India will need 2,100 new planes: Boeing

India will need 2,100 new planes: Boeing

By DIBYENDU MONDAL | New Delhi | 5 August, 2017
Boeing, India, ndian aviation market, Dinesh Keskar, RCS, LCC,  MAX 10,
Boeing president Dinesh Keskar
‘India needs to develop the required infrastructure to handle the growing air traffic in the country’.
As the Indian aviation market is growing at over 20%, exceeding the global average of 7.3%, American aviation giant Boeing has forecast a demand for 2,100 new airplanes in India, valued at $290 billion, over the next 20 years.

Economic, demographic and regulatory trends in the Indian aviation market are believed to be contributors to the steady rise of the aviation sector.

Dinesh Keskar, senior vice president, Asia Pacific and India Sales, Boeing Commercial Airplanes, said, “The demand for commercial aerospace in India continues to grow at unprecedented rates, and the increasing number of passengers, combined with a strong exchange rate, low fuel prices and high load factors bode well for India’s aviation market, especially for low-cost carriers.”

The vast majority of the 2,100 new planes will be single aisles, with airlines estimated to require 1,780 of them (85%) due to the booming domestic aviation market, the government’s regional connectivity scheme (RCS) and growth of low cost carriers (LCC) in India. Domestic traffic contributes a major chunk of the total air traffic in India—which crossed 10 million passengers in May this year—and this leads to the demand for single aisle aircraft, mostly used by the LCCs.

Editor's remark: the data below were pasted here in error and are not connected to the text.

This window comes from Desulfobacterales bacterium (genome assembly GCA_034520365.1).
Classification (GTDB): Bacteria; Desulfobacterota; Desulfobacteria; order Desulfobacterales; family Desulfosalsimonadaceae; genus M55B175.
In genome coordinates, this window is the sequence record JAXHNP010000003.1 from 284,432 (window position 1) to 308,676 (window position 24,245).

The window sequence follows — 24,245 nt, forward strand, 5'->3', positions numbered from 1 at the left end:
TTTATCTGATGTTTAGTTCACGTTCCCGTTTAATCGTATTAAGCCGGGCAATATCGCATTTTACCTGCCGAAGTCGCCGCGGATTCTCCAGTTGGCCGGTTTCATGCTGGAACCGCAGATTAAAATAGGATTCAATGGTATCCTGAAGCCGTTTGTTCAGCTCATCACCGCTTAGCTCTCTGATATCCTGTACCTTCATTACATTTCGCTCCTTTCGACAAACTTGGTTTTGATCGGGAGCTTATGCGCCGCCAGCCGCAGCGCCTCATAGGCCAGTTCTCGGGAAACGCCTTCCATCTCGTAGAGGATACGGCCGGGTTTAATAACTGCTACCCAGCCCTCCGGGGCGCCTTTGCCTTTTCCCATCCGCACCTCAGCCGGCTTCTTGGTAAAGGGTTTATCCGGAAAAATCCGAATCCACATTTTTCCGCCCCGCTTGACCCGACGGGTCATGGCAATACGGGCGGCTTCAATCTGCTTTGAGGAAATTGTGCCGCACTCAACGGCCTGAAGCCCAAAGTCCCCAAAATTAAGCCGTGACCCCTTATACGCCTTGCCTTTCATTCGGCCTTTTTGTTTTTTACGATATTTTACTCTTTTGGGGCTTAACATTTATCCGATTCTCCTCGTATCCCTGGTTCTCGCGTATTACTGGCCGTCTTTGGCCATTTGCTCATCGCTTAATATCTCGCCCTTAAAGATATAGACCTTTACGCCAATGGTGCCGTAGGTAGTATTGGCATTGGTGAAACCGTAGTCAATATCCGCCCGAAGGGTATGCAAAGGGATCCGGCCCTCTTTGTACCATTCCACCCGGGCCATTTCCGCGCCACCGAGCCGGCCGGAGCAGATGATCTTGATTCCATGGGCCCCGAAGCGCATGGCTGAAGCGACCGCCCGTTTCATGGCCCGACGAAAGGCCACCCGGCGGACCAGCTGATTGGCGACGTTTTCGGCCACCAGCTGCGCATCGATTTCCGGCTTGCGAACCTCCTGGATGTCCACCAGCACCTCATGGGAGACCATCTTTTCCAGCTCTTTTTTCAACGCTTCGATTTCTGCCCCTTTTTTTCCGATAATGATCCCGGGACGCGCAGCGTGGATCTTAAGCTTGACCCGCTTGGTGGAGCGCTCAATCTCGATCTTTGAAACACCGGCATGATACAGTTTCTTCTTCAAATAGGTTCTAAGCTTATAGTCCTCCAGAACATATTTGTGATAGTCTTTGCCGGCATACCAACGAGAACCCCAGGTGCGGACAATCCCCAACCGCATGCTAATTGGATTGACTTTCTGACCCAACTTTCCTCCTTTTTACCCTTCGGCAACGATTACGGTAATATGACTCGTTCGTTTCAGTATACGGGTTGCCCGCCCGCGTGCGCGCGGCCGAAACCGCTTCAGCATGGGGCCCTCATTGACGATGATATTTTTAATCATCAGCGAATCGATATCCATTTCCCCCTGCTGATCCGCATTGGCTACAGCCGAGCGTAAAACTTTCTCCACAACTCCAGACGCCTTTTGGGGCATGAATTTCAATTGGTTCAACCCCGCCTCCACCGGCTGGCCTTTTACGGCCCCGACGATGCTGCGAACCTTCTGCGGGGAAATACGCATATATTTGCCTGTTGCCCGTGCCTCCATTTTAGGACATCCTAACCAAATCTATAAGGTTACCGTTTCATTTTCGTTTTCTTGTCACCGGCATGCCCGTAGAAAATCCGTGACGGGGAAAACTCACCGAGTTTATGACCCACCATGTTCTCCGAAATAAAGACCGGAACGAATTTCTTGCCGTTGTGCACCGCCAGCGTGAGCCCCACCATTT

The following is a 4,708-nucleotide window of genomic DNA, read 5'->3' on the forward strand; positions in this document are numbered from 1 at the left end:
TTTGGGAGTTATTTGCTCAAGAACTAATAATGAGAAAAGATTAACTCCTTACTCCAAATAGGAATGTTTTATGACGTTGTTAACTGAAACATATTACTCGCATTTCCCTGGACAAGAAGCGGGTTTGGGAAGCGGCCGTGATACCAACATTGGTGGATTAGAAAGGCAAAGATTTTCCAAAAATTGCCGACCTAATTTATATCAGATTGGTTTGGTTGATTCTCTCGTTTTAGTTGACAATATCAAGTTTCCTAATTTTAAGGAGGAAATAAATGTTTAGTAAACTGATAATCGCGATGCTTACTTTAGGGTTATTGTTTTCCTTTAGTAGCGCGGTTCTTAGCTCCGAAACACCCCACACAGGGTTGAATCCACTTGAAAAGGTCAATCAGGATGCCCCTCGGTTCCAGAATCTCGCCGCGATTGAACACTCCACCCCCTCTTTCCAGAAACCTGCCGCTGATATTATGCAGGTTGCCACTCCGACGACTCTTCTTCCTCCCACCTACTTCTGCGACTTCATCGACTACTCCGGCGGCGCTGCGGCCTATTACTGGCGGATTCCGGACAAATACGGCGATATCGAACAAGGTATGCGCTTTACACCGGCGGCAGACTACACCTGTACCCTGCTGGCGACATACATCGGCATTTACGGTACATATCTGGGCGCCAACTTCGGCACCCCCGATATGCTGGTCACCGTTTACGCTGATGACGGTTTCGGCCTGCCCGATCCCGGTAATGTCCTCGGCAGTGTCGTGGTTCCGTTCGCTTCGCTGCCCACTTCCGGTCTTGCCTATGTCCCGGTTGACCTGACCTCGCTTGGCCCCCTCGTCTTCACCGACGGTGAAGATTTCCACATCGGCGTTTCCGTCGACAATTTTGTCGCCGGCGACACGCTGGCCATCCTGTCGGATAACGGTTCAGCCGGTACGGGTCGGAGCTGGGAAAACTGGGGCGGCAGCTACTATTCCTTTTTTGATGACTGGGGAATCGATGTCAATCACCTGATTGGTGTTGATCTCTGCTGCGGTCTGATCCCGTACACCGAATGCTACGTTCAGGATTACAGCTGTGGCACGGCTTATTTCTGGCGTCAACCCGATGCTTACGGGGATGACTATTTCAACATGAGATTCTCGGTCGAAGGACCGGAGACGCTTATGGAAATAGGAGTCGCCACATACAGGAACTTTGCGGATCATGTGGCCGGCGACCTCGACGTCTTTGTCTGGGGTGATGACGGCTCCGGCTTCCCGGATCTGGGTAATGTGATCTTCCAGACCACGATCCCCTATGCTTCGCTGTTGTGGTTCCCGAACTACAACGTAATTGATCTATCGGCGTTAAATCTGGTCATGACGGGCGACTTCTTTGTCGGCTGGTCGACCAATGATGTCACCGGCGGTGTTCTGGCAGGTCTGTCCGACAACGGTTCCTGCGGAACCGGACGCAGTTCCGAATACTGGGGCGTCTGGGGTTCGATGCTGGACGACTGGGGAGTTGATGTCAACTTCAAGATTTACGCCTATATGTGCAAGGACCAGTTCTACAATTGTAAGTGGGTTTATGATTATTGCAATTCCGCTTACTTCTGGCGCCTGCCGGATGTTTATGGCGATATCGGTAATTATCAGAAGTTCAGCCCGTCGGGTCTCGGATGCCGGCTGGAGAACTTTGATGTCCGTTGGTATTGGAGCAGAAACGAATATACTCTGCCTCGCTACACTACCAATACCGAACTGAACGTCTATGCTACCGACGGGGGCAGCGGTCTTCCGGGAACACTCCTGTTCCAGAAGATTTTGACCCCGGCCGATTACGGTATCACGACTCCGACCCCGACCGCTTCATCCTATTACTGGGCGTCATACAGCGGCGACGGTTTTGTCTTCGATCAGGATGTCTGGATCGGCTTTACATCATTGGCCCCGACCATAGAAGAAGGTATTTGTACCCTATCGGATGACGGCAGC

According to Boeing, its 737 Max 10 is its fastest selling jetliner and one of the most successful and promises to be the most profitable single aisle airplane. It is also most sought after by the LCCs.

“The MAX 10 will be the most profitable single-aisle airplane, offering the lowest seat-mile cost ever. The 737 MAX 10 is capable of flying 200 nautical miles (370.4 km) farther than today’s next generation 737s. This extended range means that the 737 MAX 10 covers 99% of single aisle routes around the world. What’s more, it will be able to do so far more efficiently and economically than the heavier competing models, with its 5% lower trip cost and 5% lower seat-mile cost,” Boeing said.

However, Keskar also sounded an alarm bell on the infrastructure front in India and said that India needs to move fast on developing the required infrastructure to handle the growing air traffic in the country. The infrastructure crunch includes slot constraints at major airports like Mumbai, Delhi and Bangalore. Air traffic congestion at major airports is also a point of concern, along with development of more airports to decongest the major ones.

 

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